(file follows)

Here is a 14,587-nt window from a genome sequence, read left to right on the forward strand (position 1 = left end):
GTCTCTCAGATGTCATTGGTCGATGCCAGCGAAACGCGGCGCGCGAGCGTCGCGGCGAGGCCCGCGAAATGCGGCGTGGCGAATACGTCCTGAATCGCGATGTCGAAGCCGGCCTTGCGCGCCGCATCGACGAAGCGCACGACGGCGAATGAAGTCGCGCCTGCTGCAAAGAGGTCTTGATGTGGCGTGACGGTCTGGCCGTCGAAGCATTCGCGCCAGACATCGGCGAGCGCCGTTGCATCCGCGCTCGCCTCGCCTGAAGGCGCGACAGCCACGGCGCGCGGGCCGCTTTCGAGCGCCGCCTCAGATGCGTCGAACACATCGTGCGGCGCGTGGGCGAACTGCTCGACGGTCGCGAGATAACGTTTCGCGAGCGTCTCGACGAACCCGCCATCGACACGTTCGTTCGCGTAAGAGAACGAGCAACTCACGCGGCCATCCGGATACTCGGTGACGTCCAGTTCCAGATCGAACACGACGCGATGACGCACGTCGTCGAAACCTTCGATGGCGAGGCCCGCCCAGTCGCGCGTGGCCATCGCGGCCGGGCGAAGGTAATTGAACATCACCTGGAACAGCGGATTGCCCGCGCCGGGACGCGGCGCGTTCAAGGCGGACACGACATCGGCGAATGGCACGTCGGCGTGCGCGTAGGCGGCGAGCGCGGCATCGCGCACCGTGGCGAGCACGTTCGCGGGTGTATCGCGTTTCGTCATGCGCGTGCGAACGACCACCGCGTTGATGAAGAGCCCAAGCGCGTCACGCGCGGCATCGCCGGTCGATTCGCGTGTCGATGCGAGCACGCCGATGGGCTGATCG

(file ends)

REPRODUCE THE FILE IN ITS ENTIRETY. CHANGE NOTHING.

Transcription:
Here is a 14,587-nt window from a genome sequence, read left to right on the forward strand (position 1 = left end):
GTCTCTCAGATGTCATTGGTCGATGCCAGCGAAACGCGGCGCGCGAGCGTCGCGGCGAGGCCCGCGAAATGCGGCGTGGCGAATACGTCCTGAATCGCGATGTCGAAGCCGGCCTTGCGCGCCGCATCGACGAAGCGCACGACGGCGAATGAAGTCGCGCCTGCTGCAAAGAGGTCTTGATGTGGCGTGACGGTCTGGCCGTCGAAGCATTCGCGCCAGACATCGGCGAGCGCCGTTGCATCCGCGCTCGCCTCGCCTGAAGGCGCGACAGCCACGGCGCGCGGGCCGCTTTCGAGCGCCGCCTCAGATGCGTCGAACACATCGTGCGGCGCGTGGGCGAACTGCTCGACGGTCGCGAGATAACGTTTCGCGAGCGTCTCGACGAACCCGCCATCGACACGTTCGTTCGCGTAAGAGAACGAGCAACTCACGCGGCCATCCGGATACTCGGTGACGTCCAGTTCCAGATCGAACACGACGCGATGACGCACGTCGTCGAAACCTTCGATGGCGAGGCCCGCCCAGTCGCGCGTGGCCATCGCGGCCGGGCGAAGGTAATTGAACATCACCTGGAACAGCGGATTGCCCGCGCCGGGACGCGGCGCGTTCAAGGCGGACACGACATCGGCGAATGGCACGTCGGCGTGCGCGTAGGCGGCGAGCGCGGCATCGCGCACCGTGGCGAGCACGTTCGCGGGTGTATCGCGTTTCGTCATGCGCGTGCGAACGACCACCGCGTTGATGAAGAGCCCAAGCGCGTCACGCGCGGCATCGCCGGTCGATTCGCGTGTCGATGCGAGCACGCCGATGGGCTGATCG